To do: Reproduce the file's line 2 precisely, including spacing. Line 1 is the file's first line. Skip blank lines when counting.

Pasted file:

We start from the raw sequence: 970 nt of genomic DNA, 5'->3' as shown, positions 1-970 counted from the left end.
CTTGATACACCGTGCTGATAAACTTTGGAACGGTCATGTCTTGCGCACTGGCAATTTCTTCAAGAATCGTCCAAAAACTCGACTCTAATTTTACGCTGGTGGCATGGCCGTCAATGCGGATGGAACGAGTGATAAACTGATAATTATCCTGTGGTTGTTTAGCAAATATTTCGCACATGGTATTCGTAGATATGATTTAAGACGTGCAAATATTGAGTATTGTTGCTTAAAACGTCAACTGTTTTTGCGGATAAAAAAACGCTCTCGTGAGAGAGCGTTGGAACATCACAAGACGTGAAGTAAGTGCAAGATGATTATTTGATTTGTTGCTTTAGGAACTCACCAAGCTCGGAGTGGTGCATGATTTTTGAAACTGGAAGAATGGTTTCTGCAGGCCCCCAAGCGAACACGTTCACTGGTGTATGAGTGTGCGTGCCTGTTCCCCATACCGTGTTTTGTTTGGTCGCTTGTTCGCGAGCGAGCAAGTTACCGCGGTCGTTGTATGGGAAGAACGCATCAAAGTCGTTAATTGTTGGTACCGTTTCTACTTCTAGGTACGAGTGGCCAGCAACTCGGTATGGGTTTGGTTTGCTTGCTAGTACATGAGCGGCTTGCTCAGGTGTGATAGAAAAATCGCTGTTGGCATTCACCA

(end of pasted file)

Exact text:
CTTGATACACCGTGCTGATAAACTTTGGAACGGTCATGTCTTGCGCACTGGCAATTTCTTCAAGAATCGTCCAAAAACTCGACTCTAATTTTACGCTGGTGGCATGGCCGTCAATGCGGATGGAACGAGTGATAAACTGATAATTATCCTGTGGTTGTTTAGCAAATATTTCGCACATGGTATTCGTAGATATGATTTAAGACGTGCAAATATTGAGTATTGTTGCTTAAAACGTCAACTGTTTTTGCGGATAAAAAAACGCTCTCGTGAGAGAGCGTTGGAACATCACAAGACGTGAAGTAAGTGCAAGATGATTATTTGATTTGTTGCTTTAGGAACTCACCAAGCTCGGAGTGGTGCATGATTTTTGAAACTGGAAGAATGGTTTCTGCAGGCCCCCAAGCGAACACGTTCACTGGTGTATGAGTGTGCGTGCCTGTTCCCCATACCGTGTTTTGTTTGGTCGCTTGTTCGCGAGCGAGCAAGTTACCGCGGTCGTTGTATGGGAAGAACGCATCAAAGTCGTTAATTGTTGGTACCGTTTCTACTTCTAGGTACGAGTGGCCAGCAACTCGGTATGGGTTTGGTTTGCTTGCTAGTACATGAGCGGCTTGCTCAGGTGTGATAGAAAAATCGCTGTTGGCATTCACCA